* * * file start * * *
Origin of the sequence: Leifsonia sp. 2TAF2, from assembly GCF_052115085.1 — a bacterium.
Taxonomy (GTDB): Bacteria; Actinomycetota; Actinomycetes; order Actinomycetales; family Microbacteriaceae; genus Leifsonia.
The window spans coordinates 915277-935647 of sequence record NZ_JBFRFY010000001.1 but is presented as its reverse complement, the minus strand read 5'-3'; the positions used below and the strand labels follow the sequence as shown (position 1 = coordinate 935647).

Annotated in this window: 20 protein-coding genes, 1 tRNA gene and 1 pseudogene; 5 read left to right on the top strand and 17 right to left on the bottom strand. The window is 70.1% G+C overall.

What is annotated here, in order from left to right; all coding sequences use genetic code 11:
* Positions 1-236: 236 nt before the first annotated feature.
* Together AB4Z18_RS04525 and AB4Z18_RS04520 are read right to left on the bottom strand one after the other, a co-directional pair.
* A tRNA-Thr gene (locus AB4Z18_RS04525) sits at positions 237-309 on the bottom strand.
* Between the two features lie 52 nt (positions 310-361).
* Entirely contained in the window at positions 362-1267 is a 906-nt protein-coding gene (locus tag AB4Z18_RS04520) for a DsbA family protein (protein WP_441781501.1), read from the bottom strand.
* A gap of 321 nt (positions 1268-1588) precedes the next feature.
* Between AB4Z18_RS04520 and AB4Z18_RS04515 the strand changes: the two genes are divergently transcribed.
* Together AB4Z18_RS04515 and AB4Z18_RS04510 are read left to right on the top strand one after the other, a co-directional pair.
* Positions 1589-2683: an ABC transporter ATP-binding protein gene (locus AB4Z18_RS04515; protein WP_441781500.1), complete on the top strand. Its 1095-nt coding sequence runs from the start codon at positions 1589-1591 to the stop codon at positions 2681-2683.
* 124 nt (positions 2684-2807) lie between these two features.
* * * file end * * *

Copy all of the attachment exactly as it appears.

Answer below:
Origin of the sequence: Leifsonia sp. 2TAF2, from assembly GCF_052115085.1 — a bacterium.
Taxonomy (GTDB): Bacteria; Actinomycetota; Actinomycetes; order Actinomycetales; family Microbacteriaceae; genus Leifsonia.
The window spans coordinates 915277-935647 of sequence record NZ_JBFRFY010000001.1 but is presented as its reverse complement, the minus strand read 5'-3'; the positions used below and the strand labels follow the sequence as shown (position 1 = coordinate 935647).

Annotated in this window: 20 protein-coding genes, 1 tRNA gene and 1 pseudogene; 5 read left to right on the top strand and 17 right to left on the bottom strand. The window is 70.1% G+C overall.

What is annotated here, in order from left to right; all coding sequences use genetic code 11:
* Positions 1-236: 236 nt before the first annotated feature.
* Together AB4Z18_RS04525 and AB4Z18_RS04520 are read right to left on the bottom strand one after the other, a co-directional pair.
* A tRNA-Thr gene (locus AB4Z18_RS04525) sits at positions 237-309 on the bottom strand.
* Between the two features lie 52 nt (positions 310-361).
* Entirely contained in the window at positions 362-1267 is a 906-nt protein-coding gene (locus tag AB4Z18_RS04520) for a DsbA family protein (protein WP_441781501.1), read from the bottom strand.
* A gap of 321 nt (positions 1268-1588) precedes the next feature.
* Between AB4Z18_RS04520 and AB4Z18_RS04515 the strand changes: the two genes are divergently transcribed.
* Together AB4Z18_RS04515 and AB4Z18_RS04510 are read left to right on the top strand one after the other, a co-directional pair.
* Positions 1589-2683: an ABC transporter ATP-binding protein gene (locus AB4Z18_RS04515; protein WP_441781500.1), complete on the top strand. Its 1095-nt coding sequence runs from the start codon at positions 1589-1591 to the stop codon at positions 2681-2683.
* 124 nt (positions 2684-2807) lie between these two features.